American civilization 1. Founding notions 2 American Studies outside of the U.S. 3 Further reading 4 Associations and scholarly journals II. CULTURE of the UNITED STATES 1. What is culture? Variations 2. Body contact and personal expression 3. Social class 3.1 Class factors and politics 3.2 Health and income 4 Labeling 5 Race 6 Group affiliations 7 Food 8 Work 9 Political attitudes 10 Economic outlook 11 Relationship to other countries/cultures 12 Popular culture 13 Technology and gadgets 14 Automobiles 15 Drugs 16 Sports 17 Fashion 18 Education 18.1 Public education 18.2 Private education 19 Language 20 Religion 21 Housing 22 Romantic relationships 22.1 Marriage ceremonies 22.2 Divorce 22.3 Adolescents 23 Death rituals 24 Gender roles 25 Family arrangements 26 Regional distinctions 26.1 Rural living patterns 26.2 Suburban living patterns 26.3 Urban living patterns
American studies or American civilization is an interdisciplinary field dealing with the study of the United States. It incorporates the study of economics, history, literature, art, the media, film, urban studies, women's studies, and culture of the United States, among other fields. American civilization may also mean the United States, and its culture and people. 1. Founding notions Vernon Louis Parrington is often cited as the founder of American studies for his Pulitzer Prize-winning Main Currents in American Thought, which combines the methodologies of literary criticism and historical research. In the introduction to Main Currents in American Thought, Parrington described his field: "I have undertaken to give some account of the genesis and development in American letters of certain germinal ideas that have come to be reckoned traditionally American--how they came into being here, how they were opposed, and what influence they have exerted in determining the form and scope of our characteristic ideals and institutions. In pursuing such a task, I have chosen to follow the broad path of our political, economic, and social development, rather than the narrower belletristic. " The "broad path" that Parrington describes formed a scholastic course of study for Henry Nash Smith, who received a Ph.D. from Harvard's interdisciplinary program in "History and American Civilization" in 1940, setting an academic precedent for present-day American Studies programs. The first signature methodology of American studies was the "myth and symbol" approach, developed in such foundational texts as Smith's Virgin Land and Leo Marx's The Machine in the Garden. Myth and symbol scholars claimed to find certain recurring themes throughout American texts that served to illuminate a unique American culture. Later scholars such as Annette Kolodny and Alan Trachtenberg re-imagined the myth and symbol approach in light of multicultural studies. In recent years American Studies scholars have focused on issues of race, ethnicity, gender and sexuality, and transnational concerns. This transformation in approach, with a renewed emphasis on the perceived failure of America to live up to its purported ideals, has led to criticism within some quarters of the academic community, especially among scholars who feel that the de-emphasis of American exceptionalism, and corresponding robust critique of American progress, has gradually, but inexorably, morphed into an equally unrealistic, and at times obsessive, scrutiny of the perceived flaws of the American experience. 2. American Studies outside of the U.S. Following World War II and during the Cold War, the U.S. government promoted the study of the United States in several European countries, helping to endow chairs in universities and institutes in American history, politics and literature in the interests of cultural diplomacy. Many scholars and governments in Europe also recognized the need to study the U.S. The field has become especially prominent in Britain and Germany. Richard Pells, a historian, concludes that 'the American Studies movement in Europe did not result in a transplantation of American values. Instead, European scholars used American Studies for their own purposes, reinterpreting American history and literature in terms that were relevant to European problems. In the end, American Studies became a lens through which Europeans could more clearly see and understand themselves'. European centres for American studies include the Center for American Studies in Brussels, Belgium and most notably the John F. Kennedy-Institute in Berlin, Germany. Other centers for American Studies in Germany include the Bavarian America-Academy, the Heidelberg Center for American Studies (HCA) and the Zentrum fur Nordamerikaforschung in Frankfurt (ZENAF). Most recently the Rijksuniversiteit Groningen in The Netherlands also offered an American Studies program. 3. Further reading - Locating American Studies: The Evolution of a Discipline, edited by Lucy Maddox, Johns Hopkins University Press 1998, ISBN 0-8018-6056-3 - The Futures of American Studies, edited by Donald E. Pease and Robyn Wiegman, Duke University Press 2002, ISBN 0-8223-2965-4 4. Associations and scholarly journals The American Studies Association was founded in 1950. It publishes American Quarterly, which has been the primary outlet of American Studies scholarship since 1949. The British Association for American Studies supports American Studies in Britain and publishes the Journal of American Studies. [American Studies http://www2.ku.edu/~amerstud/], sponsored by the Mid-America American Studies Association, is, alongside American Quarterly, the second major American Studies journal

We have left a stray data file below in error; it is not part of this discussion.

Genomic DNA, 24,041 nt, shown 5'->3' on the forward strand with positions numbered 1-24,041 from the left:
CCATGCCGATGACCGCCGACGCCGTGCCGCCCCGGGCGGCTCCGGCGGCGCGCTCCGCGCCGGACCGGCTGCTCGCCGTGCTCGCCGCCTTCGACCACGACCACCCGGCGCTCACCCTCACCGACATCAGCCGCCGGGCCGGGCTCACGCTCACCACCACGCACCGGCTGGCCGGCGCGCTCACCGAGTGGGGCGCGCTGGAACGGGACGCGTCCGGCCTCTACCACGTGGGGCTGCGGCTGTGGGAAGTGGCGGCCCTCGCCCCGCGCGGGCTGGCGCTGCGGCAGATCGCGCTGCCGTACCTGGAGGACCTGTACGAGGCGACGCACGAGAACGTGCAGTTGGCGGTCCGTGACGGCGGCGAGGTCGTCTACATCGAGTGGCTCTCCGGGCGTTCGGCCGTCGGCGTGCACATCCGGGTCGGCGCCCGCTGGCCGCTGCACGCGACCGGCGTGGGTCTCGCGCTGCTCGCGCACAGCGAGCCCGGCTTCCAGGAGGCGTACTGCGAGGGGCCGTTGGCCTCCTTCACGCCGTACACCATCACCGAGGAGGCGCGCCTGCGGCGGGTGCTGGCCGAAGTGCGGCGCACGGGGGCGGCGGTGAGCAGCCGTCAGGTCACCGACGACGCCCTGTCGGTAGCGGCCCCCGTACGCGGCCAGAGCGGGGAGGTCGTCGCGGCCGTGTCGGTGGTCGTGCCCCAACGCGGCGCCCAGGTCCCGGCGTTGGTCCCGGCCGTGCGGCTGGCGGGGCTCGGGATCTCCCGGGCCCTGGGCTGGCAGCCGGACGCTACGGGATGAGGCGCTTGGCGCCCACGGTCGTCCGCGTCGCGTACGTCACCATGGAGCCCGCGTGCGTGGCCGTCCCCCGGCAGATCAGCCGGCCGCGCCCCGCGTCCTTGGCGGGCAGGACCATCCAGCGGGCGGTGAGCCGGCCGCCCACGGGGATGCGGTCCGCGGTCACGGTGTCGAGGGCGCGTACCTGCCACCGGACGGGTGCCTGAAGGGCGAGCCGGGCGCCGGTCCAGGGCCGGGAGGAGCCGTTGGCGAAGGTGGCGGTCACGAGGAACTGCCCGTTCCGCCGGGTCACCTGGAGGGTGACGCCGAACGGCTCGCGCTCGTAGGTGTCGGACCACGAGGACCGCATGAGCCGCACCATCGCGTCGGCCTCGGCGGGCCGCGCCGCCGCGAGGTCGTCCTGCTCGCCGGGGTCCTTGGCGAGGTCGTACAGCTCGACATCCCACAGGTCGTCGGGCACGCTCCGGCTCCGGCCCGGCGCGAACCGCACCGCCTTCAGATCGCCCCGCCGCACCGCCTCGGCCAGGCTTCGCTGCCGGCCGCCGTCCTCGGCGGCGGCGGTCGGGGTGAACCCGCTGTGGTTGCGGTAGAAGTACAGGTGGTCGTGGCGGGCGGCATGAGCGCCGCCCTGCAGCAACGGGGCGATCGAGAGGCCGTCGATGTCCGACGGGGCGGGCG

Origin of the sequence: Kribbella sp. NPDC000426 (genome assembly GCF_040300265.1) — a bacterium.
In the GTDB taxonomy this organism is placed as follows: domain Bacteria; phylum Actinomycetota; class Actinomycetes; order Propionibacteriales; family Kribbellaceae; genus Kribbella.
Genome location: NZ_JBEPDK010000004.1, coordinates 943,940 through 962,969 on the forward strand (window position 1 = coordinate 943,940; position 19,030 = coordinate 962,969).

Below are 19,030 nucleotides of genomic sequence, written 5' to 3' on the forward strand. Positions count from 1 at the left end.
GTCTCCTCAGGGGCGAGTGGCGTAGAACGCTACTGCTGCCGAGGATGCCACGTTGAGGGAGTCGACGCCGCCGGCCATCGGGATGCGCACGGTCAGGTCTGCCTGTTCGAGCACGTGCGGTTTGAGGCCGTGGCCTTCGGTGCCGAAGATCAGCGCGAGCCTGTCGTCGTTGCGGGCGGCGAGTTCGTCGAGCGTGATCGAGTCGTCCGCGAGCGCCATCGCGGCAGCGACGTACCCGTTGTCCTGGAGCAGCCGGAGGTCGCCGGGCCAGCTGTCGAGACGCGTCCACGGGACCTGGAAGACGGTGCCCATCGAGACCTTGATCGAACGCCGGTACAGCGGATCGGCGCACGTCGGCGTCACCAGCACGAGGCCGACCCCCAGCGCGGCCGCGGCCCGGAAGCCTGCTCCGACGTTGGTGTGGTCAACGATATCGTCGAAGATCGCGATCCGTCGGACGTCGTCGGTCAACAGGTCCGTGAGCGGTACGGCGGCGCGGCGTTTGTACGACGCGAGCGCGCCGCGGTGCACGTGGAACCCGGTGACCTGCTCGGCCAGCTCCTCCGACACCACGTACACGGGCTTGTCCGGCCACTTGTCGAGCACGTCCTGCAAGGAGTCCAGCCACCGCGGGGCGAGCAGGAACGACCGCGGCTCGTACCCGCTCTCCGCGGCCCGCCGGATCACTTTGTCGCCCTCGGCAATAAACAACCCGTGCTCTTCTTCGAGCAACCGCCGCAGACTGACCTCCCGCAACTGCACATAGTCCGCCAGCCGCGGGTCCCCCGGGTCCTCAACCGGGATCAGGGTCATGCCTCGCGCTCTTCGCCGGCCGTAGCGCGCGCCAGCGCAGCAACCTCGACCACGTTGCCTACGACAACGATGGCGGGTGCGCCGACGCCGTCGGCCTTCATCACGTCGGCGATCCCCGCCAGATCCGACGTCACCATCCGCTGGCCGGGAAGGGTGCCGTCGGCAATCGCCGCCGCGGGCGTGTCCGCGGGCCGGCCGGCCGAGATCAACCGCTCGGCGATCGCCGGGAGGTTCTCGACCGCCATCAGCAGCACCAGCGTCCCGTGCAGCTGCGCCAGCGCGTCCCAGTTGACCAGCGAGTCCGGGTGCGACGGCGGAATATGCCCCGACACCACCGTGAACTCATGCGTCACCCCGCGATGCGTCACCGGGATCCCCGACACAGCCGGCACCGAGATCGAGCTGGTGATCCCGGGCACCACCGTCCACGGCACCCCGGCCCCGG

- New Immigrant Literatures in the United States: A Sourcebook to Our Multicultural Literary Heritage by Alpana Sharma Knippling (Westport, CT: Greenwood, 1996) - Asian American Novelists: A Bio-Bibliographical Critical Sourcebook by Emmanuel S. Nelson (Westport, CT: Greenwood Press, 2000) Retrieved from "http://en.wikipedia.org/wiki/American_literature"